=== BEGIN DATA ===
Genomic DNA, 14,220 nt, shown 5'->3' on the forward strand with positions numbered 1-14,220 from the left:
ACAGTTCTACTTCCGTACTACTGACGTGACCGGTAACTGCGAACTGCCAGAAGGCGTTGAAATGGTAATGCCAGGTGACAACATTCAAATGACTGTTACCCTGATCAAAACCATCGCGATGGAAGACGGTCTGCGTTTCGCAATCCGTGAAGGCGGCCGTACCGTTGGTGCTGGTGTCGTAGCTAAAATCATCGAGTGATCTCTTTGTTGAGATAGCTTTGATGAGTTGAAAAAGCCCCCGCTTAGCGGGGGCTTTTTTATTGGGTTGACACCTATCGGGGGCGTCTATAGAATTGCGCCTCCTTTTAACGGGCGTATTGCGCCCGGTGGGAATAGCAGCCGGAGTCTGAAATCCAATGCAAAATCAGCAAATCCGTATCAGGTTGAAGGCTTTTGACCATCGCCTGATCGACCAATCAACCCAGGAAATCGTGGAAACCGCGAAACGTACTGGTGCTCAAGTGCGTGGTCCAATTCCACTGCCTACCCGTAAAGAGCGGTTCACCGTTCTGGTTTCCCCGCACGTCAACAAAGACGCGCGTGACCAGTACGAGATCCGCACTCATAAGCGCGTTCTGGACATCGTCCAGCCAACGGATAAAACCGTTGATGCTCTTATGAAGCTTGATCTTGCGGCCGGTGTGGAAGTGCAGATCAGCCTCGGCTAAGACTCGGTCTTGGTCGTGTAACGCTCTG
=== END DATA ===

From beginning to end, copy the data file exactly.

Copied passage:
Genomic DNA, 14,220 nt, shown 5'->3' on the forward strand with positions numbered 1-14,220 from the left:
ACAGTTCTACTTCCGTACTACTGACGTGACCGGTAACTGCGAACTGCCAGAAGGCGTTGAAATGGTAATGCCAGGTGACAACATTCAAATGACTGTTACCCTGATCAAAACCATCGCGATGGAAGACGGTCTGCGTTTCGCAATCCGTGAAGGCGGCCGTACCGTTGGTGCTGGTGTCGTAGCTAAAATCATCGAGTGATCTCTTTGTTGAGATAGCTTTGATGAGTTGAAAAAGCCCCCGCTTAGCGGGGGCTTTTTTATTGGGTTGACACCTATCGGGGGCGTCTATAGAATTGCGCCTCCTTTTAACGGGCGTATTGCGCCCGGTGGGAATAGCAGCCGGAGTCTGAAATCCAATGCAAAATCAGCAAATCCGTATCAGGTTGAAGGCTTTTGACCATCGCCTGATCGACCAATCAACCCAGGAAATCGTGGAAACCGCGAAACGTACTGGTGCTCAAGTGCGTGGTCCAATTCCACTGCCTACCCGTAAAGAGCGGTTCACCGTTCTGGTTTCCCCGCACGTCAACAAAGACGCGCGTGACCAGTACGAGATCCGCACTCATAAGCGCGTTCTGGACATCGTCCAGCCAACGGATAAAACCGTTGATGCTCTTATGAAGCTTGATCTTGCGGCCGGTGTGGAAGTGCAGATCAGCCTCGGCTAAGACTCGGTCTTGGTCGTGTAACGCTCTG